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Mary Mazzoni headshot

Leonardo DiCaprio: China Could Be a Climate ‘Hero'

By Mary Mazzoni

Actor and longtime environmental activist Leonardo DiCaprio is burning up the headlines this year. Film-lovers applauded as he received his long-awaited Best Actor Academy Award for his role in "The Revenant." And environmentalists cheered when he used his Oscars acceptance speech to call on world leaders to combat climate change.

DiCaprio continued his calls for climate action during a trip to Beijing this week to promote "The Revenant," and praised China's efforts to reduce greenhouse gas emissions.

At a press conference in the Chinese capital, DiCaprio said: “As we all know, the United States and China are the two biggest contributors, and I think that China has made radical movements forward as far as alternative energy and ways to be sustainable,” the U.N. Environment Program's Climate Action blog reports.

The actor who first captured America's hearts in "Titanic" and evolved into a critically-acclaimed powerhouse through films like "The Departed," "Django Unchained" and "The Wolf of Wall Street" added: "I really think that China can be the hero of the environmental movement; they can be the hero of the climate change movement."

China is the world's leading greenhouse gas emitter, but the country of nearly 1.5 billion people is taking serious strides to change up its energy mix. Chinese President Xi Jinping shocked the sustainability set in 2014 when he announced a partnership with the U.S. government to help both countries cut emissions. (The U.S. is the world's No. 2 greenhouse gas emitter and surpasses China in per-capita emissions.)

Through the agreement, China committed to reach peak carbon by 2030, with emissions declining after that date. Xi Jinping added that renewable energy sources such as solar and wind would constitute 20 percent of China’s total energy production by 2030.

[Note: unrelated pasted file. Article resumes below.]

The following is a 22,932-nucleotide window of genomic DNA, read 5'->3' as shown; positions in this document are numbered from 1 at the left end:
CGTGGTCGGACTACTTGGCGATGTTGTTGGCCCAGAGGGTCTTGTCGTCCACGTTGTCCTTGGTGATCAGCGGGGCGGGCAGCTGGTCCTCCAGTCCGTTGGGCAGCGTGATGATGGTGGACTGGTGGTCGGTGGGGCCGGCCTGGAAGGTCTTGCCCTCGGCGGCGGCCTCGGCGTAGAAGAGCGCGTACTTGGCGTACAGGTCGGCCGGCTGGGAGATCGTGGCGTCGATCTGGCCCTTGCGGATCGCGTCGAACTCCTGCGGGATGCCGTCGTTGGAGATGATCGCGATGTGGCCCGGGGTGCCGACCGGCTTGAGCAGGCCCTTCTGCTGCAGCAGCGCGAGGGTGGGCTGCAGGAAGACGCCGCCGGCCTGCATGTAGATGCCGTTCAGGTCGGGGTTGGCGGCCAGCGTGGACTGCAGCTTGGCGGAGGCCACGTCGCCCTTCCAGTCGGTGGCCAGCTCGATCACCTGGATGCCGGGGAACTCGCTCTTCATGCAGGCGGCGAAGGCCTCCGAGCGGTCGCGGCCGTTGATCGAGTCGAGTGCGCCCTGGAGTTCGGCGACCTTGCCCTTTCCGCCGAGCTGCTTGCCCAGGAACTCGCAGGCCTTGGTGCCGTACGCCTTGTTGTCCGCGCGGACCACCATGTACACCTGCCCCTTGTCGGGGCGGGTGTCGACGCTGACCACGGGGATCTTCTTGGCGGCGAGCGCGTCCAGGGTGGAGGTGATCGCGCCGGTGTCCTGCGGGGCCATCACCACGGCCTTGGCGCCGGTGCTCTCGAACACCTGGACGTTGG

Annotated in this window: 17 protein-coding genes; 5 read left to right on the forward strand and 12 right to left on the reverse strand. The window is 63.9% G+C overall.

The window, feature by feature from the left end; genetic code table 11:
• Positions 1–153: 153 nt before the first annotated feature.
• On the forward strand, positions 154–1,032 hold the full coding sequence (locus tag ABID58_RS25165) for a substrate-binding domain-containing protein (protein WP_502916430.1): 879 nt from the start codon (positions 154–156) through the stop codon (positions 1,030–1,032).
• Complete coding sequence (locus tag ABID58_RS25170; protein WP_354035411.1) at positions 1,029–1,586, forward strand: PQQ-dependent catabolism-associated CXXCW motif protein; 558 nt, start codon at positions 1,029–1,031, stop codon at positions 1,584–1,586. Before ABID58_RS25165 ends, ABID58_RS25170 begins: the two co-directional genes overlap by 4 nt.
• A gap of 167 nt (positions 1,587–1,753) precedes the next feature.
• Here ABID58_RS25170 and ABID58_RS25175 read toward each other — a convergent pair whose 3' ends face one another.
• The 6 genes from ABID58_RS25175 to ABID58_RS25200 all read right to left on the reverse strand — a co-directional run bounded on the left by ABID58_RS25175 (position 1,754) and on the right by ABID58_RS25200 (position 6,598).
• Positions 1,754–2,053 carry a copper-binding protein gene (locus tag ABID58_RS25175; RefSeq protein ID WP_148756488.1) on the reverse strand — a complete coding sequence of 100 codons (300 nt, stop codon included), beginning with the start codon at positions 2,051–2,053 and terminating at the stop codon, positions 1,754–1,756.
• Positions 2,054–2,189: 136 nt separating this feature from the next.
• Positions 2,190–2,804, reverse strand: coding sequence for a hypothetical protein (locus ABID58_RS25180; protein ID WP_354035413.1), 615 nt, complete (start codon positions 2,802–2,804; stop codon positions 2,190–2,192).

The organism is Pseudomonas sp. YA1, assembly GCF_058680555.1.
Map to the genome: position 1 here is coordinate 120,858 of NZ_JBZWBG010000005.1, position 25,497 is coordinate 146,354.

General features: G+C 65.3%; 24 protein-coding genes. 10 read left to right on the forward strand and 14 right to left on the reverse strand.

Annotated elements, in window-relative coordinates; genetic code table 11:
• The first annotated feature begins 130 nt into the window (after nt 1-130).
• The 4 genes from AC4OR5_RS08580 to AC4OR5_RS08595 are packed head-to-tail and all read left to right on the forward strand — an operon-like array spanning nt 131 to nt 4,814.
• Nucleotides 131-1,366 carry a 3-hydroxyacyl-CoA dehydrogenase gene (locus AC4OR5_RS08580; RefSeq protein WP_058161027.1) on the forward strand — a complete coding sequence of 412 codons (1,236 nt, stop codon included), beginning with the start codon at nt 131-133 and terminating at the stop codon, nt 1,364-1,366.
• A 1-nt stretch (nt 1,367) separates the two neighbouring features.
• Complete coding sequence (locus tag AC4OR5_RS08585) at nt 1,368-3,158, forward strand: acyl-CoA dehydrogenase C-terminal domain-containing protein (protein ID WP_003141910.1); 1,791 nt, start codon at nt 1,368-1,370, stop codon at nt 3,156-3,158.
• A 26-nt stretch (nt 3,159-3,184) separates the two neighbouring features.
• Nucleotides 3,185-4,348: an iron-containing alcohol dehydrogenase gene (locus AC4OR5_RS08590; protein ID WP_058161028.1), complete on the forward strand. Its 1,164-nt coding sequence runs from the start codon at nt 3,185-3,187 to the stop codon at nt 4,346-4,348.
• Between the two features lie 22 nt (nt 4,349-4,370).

And these aren't just empty words. China already started a rapid shift to renewables before entering into its agreement with the U.S. -- growing its installed solar capacity 20-fold between 2009 and 2013 -- and the pace only increased from there. The Chinese government originally planned to install 17.8 GW of new solar capacity last year. But it blew past its target by October and increased it by 30 percent.

DiCaprio called out this shift to renewables specifically, saying it's a big part of why China is on the cutting edge: "They have an opportunity to change the world, and I have all the confidence in the world that that is their intention."

The country's shift toward renewables is, of course, driven by more than a desire to curb climate change. China's cities face a deadly air pollution crisis that kills more than 4,000 people every day. The crisis has spurred some good-natured silliness, such as the unveiling of couture smog masks at China Fashion Week and a Zhangjiagang City restaurant charging for clean air. But it's also the source of serious and consistent backlash from civil society, including lawsuits from citizens, and rightfully so.

More clean-energy adoption, along with a reduced dependence on coal, can go a long way in helping the heavily industrialized nation curb pollution. The government also adopted new urbanization guidelines this year to encourage walking and public transit, as well as historical and natural-resource preservation, in its booming cities and improve quality of life for residents.